- Review Price: £1059.90
Glancing at its spec-sheet, Toshiba’s Portégé A600-14C reads like any mobile business user’s dream: a 12.1in laptop with integrated 3G/HSDPA that weighs less than a kilo and a half, all without breaking the bank. We’re still rather impressed following Toshiba’s awesome NB200-10Z netbook, so let’s see if the A600-14C can uphold the imposing pedigree.
One thing you might notice about the A600-14C is that, despite its light weight, at 29.9mm it is rather thick – especially when compared to the svelte Toshiba Portégé R600. It’s still a fairly nice-looking machine for its sector, but if you want a stylish 12.1in business laptop you’re better off with the (admittedly more expensive) Dell Latitude E4200.
When closed, the A600 shows off the chromed and indented Toshiba logo on its lid, which complements the machine’s overall semi-matte silver finish rather well. Thanks to its LED-backlit screen, the lid is very thin at less than half a centimetre. It is also slightly smaller than the laptop’s base so that the backlit icons in the palm-rest are visible on the protruding base with the laptop closed.
Opening the lid, most will be pleased to hear the screen is surrounded by a matte black bezel, though there’s a small glossy section for the webcam. Aside from a couple of chromed touches for the power button and around the touchpad , though, the A600 is substance over style, so you needn’t worry about tiresome fingerprints or scratch-prone glossy plastics.
Build quality is also generally impressive, with the flimsy-seeming light plastic holding up well under pressure without a hint of creak or more flex than is healthy. Unfortunately the optical drive area is an exception: even light pressure at the laptop’s bottom here displays an alarming amount of give, leaving the drive bay cover vulnerable to snapping off in a fall, while pressing down at the top results in noticeable flex.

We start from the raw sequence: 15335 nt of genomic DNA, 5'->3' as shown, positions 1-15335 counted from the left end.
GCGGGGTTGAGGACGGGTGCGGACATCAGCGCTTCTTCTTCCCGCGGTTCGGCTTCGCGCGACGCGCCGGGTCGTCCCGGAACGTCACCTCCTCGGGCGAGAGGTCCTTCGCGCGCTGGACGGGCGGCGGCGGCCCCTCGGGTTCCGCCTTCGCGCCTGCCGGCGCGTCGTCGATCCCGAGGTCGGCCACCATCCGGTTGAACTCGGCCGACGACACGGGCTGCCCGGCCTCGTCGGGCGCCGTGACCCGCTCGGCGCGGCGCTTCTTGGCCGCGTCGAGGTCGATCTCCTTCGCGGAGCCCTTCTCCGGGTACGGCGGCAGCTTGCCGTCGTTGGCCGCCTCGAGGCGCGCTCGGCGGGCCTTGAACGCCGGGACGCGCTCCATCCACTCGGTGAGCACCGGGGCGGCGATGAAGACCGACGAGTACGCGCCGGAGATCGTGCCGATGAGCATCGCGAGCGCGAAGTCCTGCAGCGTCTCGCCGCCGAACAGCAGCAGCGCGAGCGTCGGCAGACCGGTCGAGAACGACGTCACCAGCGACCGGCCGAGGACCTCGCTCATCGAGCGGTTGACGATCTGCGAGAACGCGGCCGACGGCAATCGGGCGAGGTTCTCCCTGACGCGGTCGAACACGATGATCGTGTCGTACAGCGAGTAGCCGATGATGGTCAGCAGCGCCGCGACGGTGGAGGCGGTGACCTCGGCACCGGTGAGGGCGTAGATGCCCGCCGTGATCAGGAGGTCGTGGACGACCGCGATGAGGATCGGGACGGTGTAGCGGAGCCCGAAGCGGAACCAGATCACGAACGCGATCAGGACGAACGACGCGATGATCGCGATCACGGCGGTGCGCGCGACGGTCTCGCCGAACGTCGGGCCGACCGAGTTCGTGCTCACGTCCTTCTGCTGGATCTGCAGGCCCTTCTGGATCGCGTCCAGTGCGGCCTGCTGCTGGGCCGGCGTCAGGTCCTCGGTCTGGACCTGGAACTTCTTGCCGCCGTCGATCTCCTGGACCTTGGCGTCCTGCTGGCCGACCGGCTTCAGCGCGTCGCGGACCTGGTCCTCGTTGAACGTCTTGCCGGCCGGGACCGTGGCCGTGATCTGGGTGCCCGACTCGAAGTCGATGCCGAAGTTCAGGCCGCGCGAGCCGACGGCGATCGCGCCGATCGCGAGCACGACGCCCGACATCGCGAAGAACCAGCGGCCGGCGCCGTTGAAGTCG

While not quite up to the excellent effort found on HP’s Compaq 2230s, the spill-proof keyboard on the Portégé A600-14C is first-rate. Layout is as good as space allows, with a proper UK-style Enter key and large Ctrl-key to the outside of the Fn key. Feedback is decent despite the slightly shallow travel and keys have a nice positive click.
Sporting a subtle textured surface, the touchpad is large and comfortable. Its buttons might feature a chromed (i.e. slippery) finish, but their shape and placement makes them easy enough to use despite being a tad on the small side. However, this is the one high-maintenance area of the Portégé A600-14C, since the chrome buttons and their surround love fingerprints almost as much as we love technology – not the smartest design-choice on Toshiba’s part.
Between the pad’s buttons is nestled a fingerprint scanner, a feature found on most business and even many consumer laptops, though we’d recommend using it in conjunction with – rather than instead of – a password.
Connectivity on the A600-14C is a slight step above what we’re used to from a portable business machine at this price point. While the lack of HDMI or any other form of digital video connection is expected, the presence of a combined eSATA/USB port is genuinely useful for faster data transfer speeds to external storage.
Looking around the machine, along the left we find a VGA port, power input, second USB port and 3.5mm audio connections, as well as Toshiba’s signature volume scroll wheel. There are no connections at the front or rear, but on the right are housed a 54mm ExpressCard slot, an SD card reader, the Portégé’s DVD-Re-writer drive, a third USB port and a Gigabit Ethernet socket. There’s no modem, but then the integrated HSDPA is the first line of defence where Wi-Fi isn’t available.
To help you control all the different wireless radios on the A600 there’s a dedicated switch. This is situated on the right side, which makes it more difficult to reach than it need have been, but regular use will quickly alleviate this.
Like most business laptops, the A600’s speakers are exceptionally weak. Not only do they lack volume, but an utter absence of bass combined with a shallow soundstage mean you really don’t want to use these beyond the occasional YouTube video. Of course on a business machine good speakers really aren’t that important, but it’s worth keeping in mind if you need speakers for doing presentations.